1. Dear Linda, I think it was bad luck that the app was not working properly during our visit. They assured us that it works just fine. And after all this is Switzerland – so I believe them.

  5. One location that would fill my heart to the brim is seeing a medieval castle. The history of the castles in Bellinzona is something I’m curious about learning more about. The Castelgrande and Montebello Castle structures are both breathtakingly lovely! I’m excited to explore the museum in the near future as well.

  6. I just adore medieval regions like these! I’ve been to more than a few in Italy, but would love to explore the ancient towns in Switzerland, too. The views from Sasso Corbano Castle are incredible and a worthwhile reason to visit on its own. And, Montebello Castle is right out of a fairy tale! As a lover of art and art history, I would love to see the rare small paintings made in during the Rennaissance at Castlegrande. I’m so glad the art historians rescued them!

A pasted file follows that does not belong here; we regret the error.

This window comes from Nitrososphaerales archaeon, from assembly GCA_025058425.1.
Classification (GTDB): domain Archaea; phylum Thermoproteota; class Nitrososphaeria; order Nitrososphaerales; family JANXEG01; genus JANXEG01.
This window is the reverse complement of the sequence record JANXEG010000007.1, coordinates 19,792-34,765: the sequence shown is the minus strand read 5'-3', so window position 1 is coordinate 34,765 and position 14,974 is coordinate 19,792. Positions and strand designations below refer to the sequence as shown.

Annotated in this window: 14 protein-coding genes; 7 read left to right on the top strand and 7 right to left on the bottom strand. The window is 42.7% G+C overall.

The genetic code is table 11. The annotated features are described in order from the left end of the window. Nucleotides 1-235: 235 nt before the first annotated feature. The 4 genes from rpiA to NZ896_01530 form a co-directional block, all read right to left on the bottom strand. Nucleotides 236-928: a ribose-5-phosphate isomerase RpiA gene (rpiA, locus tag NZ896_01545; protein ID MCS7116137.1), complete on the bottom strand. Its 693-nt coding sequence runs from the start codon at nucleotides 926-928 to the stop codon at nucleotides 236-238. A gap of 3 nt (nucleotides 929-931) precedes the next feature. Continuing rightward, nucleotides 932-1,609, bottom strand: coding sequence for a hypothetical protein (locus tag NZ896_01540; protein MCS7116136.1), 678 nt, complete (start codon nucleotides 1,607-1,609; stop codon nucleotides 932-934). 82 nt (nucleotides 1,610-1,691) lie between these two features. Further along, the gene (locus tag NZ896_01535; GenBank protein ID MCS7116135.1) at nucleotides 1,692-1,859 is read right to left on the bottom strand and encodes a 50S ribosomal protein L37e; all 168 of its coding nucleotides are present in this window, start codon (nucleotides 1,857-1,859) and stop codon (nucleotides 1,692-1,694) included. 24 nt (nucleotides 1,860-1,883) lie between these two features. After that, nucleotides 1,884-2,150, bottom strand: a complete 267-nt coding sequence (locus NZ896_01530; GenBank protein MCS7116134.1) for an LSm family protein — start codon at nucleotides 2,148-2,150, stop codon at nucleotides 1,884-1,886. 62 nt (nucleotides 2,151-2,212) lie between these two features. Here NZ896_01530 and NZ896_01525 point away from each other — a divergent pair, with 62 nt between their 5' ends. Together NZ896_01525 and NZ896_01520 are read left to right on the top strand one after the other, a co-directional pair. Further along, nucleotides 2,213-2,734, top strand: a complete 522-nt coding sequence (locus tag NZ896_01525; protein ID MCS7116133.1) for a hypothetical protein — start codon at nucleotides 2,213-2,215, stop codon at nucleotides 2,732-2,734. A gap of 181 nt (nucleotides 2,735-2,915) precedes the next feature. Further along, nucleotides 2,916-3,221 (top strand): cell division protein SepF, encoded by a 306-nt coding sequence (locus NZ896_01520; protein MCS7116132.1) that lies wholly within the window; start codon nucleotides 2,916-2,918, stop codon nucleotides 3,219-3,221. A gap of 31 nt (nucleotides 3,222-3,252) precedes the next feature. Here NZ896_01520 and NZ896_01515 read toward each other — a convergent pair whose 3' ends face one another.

1. Dear Jackie, the paintings were very beautiful and delicate indeed. Bellinzona makes for a nice stop from Italy to Westwern Europe (Austria, Germany or the Nordic countries).

  7. This ‘monte’ is definitely ‘bello’ – and the castles look amazing – just like in a fairytale. In some regions, they would rent out replicas of those old dresses….you know what I’m talking about, right?!?Also, the structures seem so well-preserved, that’s quite amazing.
    I’d love to visit but I’m always a bit hesitant to travel to Switzerland because of the costs which can be crazy. But I assume that one could visit Ticino on a day trip from northern Italy?!

    1. Dear Renata, yes you could easily visit Bellinzona on a day trip from Northern Italy. We stayed on the campsite (in walking distance to the city) and cooked our own food. So it was quite affordable.

  8. Bellinzona seems to be a charming town with spectacular architecture listed on a UNESCO World Heritage site. Great to know that most sights are reachable on foot or via public transport. Montebello Castle looks beautiful, as a medieval castle. Castelgrande is huge and impressive as well. Also, Sasso Corbano Castle on the top of the mountain seems worth getting there.

  9. Wow! This is amazing. I am a fan of Renaissance art and would love to see the paintings from castle. Happy to know that they are worth a visit. Will consider this during our future trips.

  10. The Castles of Bellinzona surely seem like the castle to visit. Beautifully clicked photos. I love visiting small towns. Would definitely visit Bellinzona if/when I visit Switzerland.